The presentation of the award took place on March 3rd, 2017. In a festive event Prof. Klanner received the award from Prof. Oliver Kraft (Vice President for Research, KIT), accompanied by a very appreciated talk by Prof. Rohini Godbole from the Indian Institute of Science, Bangelore ("Higgs-Boson and the Physics beyond the Standard Model"), an introduction to the KIT Center KCETA by Prof. Marc Weber (Scientific Spokesperson of KCETA) and the laudatio by Prof. Thomas Müller (KIT). After the presentation of the award Prof. Klanner gave a highly esteemed talk on "Silicon Detectors: From the early days to the LHC and XFEL". The Ensemble Claribel pleased the audience with musical contributions by Mozart, Paganini and Brahms.
With great pleasure we nominated Robert Klanner for the 2016 Julius Wess Award in recognition of his fundamental contributions to the development of silicon microstrip detectors, in particular for achieving for the very first time the resolution required to reconstruct secondary vertices from the decay of heavy-flavoured hadrons. With this development Robert Klanner initiated the culture of flavor-tagging in particle physics. Robert Klanner (together with Gerhard Lutz and the late Josef Kemmer) worked in the early 1980s on the development of a Silicon strip detector using the planar process developed at the Semiconductor Laboratory of MPI Munich.
In the paper “A silicon counter telescope to study short-lived particles in high-energy hadronic interactions”, Nucl. Instrum. Meth. 205 (1983) 99, Klanner et al. describe for the first time a working detector with 5 μm spatial resolution as required for secondary vertex reconstruction. Soon after, in the paper “Silicon detectors with 5 micrometer spatial resolution for high- energy particles”, Nucl. Instrum. Meth. 217 (1983) 224, they showed the first reconstructed secondary vertices from charmed meson decays.
The work was the founding block for the rapid development of micro-structured silicon detectors in High Energy Physics, for secondary vertex tagging and nowadays also for large-area tracking detectors, in particular the LHC detectors ATLAS and CMS. Silicon tracking detectors are present in any modern particle physics experiment. Without this detector type many major discoveries and important measurements would not have been possible, among them heavy quark physics at LEP, the discovery of CP-violation at the B- factories and the discovery of Bs oscillations. One of the most important discoveries of the past 20 years, the top quark at the Tevatron, was only possible through the employment of secondary vertex tagging. Also for the future of High Energy Physics this kind of instrumentation will remain invaluable, such as for searches for new particles and for studying the Higgs boson in the b decay channel. As such, silicon microstrip detectors revolutionized the field of experimental High Energy Physics to at least the same extent as the invention of multi-wire gaseous detectors by G. Charpak and F. Sauli in the late 1960s and 1970s.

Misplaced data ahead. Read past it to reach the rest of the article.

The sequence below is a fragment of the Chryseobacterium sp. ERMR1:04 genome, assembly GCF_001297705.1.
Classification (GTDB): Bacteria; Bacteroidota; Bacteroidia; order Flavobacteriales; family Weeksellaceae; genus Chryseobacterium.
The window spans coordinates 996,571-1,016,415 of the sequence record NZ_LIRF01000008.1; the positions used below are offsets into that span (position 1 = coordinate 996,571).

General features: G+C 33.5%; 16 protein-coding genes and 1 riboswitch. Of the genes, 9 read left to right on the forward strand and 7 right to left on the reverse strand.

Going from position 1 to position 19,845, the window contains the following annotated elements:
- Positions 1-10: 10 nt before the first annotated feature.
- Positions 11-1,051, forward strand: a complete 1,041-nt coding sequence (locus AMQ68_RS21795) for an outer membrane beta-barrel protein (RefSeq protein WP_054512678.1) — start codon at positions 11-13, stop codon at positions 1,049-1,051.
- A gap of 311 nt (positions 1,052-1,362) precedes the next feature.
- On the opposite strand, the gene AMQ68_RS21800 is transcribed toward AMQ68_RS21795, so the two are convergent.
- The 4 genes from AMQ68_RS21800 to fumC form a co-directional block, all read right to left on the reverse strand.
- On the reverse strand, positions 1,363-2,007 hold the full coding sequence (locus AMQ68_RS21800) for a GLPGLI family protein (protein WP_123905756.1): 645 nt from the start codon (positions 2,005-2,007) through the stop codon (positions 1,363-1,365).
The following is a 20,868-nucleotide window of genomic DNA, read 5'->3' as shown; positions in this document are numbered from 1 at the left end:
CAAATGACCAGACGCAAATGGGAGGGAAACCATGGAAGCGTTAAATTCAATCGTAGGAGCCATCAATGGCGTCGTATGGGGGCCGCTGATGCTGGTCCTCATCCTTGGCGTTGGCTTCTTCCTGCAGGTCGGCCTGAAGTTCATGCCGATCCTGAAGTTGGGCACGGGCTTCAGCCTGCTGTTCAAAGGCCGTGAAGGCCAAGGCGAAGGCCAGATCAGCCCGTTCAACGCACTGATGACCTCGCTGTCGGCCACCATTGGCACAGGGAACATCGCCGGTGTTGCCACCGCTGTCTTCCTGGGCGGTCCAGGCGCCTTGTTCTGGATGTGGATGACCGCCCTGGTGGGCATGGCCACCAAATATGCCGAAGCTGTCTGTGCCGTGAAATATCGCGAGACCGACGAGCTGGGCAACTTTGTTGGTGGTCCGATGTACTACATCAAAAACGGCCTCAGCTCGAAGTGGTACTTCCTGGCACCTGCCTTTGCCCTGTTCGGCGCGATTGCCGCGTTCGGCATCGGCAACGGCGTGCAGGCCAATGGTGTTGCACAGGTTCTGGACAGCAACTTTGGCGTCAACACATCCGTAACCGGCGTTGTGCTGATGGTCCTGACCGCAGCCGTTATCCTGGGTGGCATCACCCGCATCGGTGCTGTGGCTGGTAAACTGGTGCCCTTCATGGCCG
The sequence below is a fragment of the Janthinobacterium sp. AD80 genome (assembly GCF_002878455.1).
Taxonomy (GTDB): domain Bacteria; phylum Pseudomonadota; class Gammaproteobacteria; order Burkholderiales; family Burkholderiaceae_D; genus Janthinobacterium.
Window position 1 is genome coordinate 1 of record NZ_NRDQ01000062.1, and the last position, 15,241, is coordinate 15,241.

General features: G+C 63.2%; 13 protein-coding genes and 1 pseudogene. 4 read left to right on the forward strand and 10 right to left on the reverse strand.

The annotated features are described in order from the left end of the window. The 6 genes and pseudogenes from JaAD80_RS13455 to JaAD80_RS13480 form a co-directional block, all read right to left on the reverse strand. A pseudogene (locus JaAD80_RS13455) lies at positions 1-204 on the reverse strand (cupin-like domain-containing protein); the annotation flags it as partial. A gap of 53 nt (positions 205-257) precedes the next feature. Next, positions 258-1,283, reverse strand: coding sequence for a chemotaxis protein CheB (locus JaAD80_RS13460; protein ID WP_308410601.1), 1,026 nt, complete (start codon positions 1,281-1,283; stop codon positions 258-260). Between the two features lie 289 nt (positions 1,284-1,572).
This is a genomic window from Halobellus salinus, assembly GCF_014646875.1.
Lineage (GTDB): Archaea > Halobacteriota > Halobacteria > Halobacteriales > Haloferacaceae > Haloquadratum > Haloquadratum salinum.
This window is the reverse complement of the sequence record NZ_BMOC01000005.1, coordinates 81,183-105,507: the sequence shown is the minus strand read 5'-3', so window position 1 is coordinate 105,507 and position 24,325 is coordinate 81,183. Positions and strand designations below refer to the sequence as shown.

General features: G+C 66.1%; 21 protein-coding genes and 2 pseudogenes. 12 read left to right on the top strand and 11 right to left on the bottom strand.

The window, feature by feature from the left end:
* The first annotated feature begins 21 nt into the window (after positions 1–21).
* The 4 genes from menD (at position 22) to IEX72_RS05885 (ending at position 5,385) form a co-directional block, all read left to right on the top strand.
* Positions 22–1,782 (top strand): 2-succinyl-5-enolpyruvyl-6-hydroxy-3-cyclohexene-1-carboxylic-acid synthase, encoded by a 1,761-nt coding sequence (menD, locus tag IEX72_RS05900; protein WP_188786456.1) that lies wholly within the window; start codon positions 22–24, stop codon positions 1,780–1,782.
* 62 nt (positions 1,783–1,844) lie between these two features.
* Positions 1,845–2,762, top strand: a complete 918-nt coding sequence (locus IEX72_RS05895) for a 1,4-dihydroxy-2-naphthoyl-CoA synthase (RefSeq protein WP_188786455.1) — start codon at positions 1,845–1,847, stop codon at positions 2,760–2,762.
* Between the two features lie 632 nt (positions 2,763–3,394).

Robert Klanner continued to work on silicon detector development with continuously strong impact on the field until today, including his studies on fundamental sensor properties like radiation effects, and helped pave the way to physics at the next generations of experiments.
Beyond his seminal work in instrumentation, Robert Klanner also held several very important management positions. He started his career in the early 70-ies and obtained his PhD in Nuclear Physics in Protvino, USSR. He then accepted a postdoc position and later an Assistant Professorship at the University of Illinois, Urbana, and joined the Max-Planck- Institute in Munich in 1975. In 1984 he moved to DESY to contribute to the construction of the HERA experiment ZEUS. Robert Klanner was spokesman of the Na11 experiment which discovered Open Charm in fixed-target events by means of silicon strip detectors. In 1996 he became Professor at the Universität Hamburg. From 1999 to 2005 he served as the Research Director of DESY. For many years Robert Klanner was project leader of the ZEUS calorimeter, one of the most powerful and innovative hadron calorimeters at the time and a defining subdetector of the ZEUS experiment. He also served as the physics coordinator and spokesperson of ZEUS. Robert Klanner had been a long-term member of the Vorstand of the German Physical Society DPG and a co-editor of the scientific journal “Nuclear Instruments and Methods in Physics Research A”.